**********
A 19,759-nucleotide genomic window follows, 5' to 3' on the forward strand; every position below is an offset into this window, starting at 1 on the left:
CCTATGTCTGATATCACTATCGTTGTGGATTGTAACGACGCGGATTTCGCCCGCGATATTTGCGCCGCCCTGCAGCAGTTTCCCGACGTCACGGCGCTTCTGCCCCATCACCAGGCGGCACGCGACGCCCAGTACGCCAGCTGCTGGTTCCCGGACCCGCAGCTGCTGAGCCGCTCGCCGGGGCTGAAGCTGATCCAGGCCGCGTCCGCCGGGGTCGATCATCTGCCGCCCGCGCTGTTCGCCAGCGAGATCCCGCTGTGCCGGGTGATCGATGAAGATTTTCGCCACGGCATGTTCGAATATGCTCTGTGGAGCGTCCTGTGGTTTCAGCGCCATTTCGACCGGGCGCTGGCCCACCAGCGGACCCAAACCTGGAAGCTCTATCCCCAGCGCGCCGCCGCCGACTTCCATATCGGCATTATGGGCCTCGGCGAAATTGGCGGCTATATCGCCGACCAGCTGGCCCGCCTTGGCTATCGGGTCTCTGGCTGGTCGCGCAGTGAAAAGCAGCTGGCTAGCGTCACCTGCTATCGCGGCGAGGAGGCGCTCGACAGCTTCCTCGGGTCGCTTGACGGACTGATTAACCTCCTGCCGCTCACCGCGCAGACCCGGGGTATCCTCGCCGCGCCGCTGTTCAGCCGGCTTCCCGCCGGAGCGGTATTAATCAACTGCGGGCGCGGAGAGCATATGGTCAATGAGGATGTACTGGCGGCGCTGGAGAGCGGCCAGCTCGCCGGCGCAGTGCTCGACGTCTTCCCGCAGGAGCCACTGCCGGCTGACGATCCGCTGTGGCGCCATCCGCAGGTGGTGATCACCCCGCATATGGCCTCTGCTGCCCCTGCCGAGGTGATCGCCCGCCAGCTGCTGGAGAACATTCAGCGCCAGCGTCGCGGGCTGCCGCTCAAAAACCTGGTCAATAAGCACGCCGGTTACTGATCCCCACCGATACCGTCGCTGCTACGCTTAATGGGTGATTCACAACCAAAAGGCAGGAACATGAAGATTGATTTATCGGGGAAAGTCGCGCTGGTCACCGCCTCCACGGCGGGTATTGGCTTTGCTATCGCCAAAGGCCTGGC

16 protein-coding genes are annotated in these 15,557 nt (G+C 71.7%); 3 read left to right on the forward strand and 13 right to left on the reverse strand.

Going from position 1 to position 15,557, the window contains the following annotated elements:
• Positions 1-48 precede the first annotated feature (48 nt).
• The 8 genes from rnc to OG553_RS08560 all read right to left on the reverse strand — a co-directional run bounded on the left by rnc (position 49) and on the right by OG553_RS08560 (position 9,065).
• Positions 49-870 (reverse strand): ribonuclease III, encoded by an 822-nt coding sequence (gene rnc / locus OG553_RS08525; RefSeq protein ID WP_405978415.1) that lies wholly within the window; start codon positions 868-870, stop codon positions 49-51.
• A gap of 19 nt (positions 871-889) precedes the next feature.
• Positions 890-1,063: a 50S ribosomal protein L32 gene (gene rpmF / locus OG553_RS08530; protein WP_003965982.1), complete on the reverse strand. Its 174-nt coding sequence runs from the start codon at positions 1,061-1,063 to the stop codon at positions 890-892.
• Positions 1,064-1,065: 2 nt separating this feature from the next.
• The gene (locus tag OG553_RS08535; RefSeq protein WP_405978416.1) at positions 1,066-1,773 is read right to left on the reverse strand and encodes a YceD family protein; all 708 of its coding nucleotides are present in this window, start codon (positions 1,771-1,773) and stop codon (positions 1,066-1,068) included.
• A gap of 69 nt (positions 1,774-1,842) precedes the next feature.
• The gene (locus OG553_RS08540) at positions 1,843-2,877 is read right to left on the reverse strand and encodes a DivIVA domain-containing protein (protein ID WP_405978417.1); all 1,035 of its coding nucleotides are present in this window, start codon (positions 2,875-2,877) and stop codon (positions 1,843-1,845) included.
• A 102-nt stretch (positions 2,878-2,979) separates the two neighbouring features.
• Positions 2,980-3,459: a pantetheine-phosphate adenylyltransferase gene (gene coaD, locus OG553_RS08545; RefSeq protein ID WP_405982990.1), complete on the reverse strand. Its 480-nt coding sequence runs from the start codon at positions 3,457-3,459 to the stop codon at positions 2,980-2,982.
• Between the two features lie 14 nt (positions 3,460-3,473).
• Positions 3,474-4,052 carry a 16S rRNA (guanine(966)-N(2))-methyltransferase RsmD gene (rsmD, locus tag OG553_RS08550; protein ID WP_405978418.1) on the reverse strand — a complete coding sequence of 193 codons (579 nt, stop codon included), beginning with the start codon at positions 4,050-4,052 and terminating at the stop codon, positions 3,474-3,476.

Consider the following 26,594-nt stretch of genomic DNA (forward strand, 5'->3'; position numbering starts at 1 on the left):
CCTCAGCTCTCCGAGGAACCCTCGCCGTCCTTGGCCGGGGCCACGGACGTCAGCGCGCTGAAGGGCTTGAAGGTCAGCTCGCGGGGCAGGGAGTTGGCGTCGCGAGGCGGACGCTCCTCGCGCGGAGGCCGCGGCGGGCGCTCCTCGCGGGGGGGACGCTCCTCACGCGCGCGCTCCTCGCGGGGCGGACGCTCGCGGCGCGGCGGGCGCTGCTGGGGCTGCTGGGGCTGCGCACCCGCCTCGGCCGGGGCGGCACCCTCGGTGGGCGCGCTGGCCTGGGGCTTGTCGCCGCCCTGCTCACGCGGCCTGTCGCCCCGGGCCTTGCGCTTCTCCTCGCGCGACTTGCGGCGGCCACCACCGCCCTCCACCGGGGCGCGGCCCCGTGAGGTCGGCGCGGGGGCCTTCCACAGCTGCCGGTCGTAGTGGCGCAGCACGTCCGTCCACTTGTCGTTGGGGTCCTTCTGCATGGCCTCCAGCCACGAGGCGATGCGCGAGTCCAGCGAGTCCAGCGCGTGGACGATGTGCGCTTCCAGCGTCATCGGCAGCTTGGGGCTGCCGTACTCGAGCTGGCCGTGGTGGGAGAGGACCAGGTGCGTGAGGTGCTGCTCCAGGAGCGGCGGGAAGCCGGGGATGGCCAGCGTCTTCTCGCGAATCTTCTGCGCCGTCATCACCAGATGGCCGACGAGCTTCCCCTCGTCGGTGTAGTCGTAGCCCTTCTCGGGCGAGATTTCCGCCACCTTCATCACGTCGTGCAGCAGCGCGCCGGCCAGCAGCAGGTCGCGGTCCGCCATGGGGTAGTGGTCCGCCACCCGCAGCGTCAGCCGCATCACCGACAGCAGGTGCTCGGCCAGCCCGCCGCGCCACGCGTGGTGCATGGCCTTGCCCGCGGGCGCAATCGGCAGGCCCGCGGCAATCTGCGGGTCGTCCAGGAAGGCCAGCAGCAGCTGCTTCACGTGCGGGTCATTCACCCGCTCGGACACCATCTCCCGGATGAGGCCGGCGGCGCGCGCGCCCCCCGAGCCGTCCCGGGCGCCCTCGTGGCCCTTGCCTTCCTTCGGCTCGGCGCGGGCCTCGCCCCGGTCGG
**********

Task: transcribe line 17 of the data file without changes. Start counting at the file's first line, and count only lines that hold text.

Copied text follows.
• Positions 3,474-4,052 carry a 16S rRNA (guanine(966)-N(2))-methyltransferase RsmD gene (rsmD, locus tag OG553_RS08550; protein ID WP_405978418.1) on the reverse strand — a complete coding sequence of 193 codons (579 nt, stop codon included), beginning with the start codon at positions 4,050-4,052 and terminating at the stop codon, positions 3,474-3,476.